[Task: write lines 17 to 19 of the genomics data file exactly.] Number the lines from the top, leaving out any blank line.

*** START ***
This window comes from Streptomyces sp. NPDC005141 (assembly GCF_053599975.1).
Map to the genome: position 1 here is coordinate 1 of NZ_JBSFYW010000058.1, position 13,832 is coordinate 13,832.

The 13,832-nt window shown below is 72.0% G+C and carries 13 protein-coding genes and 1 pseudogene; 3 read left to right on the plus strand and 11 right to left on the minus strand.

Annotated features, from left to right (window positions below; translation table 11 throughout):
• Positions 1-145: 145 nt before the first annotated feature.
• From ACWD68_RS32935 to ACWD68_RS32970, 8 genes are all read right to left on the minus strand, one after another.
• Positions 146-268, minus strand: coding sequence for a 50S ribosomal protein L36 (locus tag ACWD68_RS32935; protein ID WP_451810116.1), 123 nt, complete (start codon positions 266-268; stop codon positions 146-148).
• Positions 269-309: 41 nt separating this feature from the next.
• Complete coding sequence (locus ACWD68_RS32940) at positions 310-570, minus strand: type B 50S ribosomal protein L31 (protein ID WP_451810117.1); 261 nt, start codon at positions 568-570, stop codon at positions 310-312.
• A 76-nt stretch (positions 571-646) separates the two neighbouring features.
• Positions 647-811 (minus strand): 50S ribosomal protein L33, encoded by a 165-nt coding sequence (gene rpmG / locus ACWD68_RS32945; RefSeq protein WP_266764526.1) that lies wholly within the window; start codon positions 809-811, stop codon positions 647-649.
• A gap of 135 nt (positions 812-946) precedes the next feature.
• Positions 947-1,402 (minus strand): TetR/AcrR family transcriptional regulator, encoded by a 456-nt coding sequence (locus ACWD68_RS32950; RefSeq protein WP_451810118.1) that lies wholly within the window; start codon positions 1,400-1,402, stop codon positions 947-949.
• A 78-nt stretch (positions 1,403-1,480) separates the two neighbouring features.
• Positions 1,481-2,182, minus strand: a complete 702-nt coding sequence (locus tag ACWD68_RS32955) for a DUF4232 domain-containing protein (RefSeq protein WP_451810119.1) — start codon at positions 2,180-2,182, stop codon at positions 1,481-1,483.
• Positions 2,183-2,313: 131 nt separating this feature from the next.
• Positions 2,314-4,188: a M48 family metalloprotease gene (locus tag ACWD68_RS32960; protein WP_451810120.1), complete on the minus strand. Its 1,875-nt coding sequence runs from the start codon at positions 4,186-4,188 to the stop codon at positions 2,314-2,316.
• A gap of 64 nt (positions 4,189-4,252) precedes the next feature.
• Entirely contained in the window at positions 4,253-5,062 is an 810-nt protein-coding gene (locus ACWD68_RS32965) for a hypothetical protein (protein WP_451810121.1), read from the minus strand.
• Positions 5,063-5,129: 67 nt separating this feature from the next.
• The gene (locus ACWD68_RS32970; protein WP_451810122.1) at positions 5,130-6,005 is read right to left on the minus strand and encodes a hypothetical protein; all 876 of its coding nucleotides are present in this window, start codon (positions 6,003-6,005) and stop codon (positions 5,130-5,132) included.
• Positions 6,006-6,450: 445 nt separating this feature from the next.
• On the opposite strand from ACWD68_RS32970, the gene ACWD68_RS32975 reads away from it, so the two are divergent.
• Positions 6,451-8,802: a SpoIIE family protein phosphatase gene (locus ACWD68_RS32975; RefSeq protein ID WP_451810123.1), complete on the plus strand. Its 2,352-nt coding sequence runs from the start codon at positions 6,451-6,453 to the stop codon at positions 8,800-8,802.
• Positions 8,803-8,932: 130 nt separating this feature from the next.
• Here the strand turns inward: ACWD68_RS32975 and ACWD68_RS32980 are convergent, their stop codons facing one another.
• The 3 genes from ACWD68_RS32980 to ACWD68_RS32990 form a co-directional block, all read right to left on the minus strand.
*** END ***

• Positions 2,314-4,188: a M48 family metalloprotease gene (locus tag ACWD68_RS32960; protein WP_451810120.1), complete on the minus strand. Its 1,875-nt coding sequence runs from the start codon at positions 4,186-4,188 to the stop codon at positions 2,314-2,316.
• A gap of 64 nt (positions 4,189-4,252) precedes the next feature.
• Entirely contained in the window at positions 4,253-5,062 is an 810-nt protein-coding gene (locus ACWD68_RS32965) for a hypothetical protein (protein WP_451810121.1), read from the minus strand.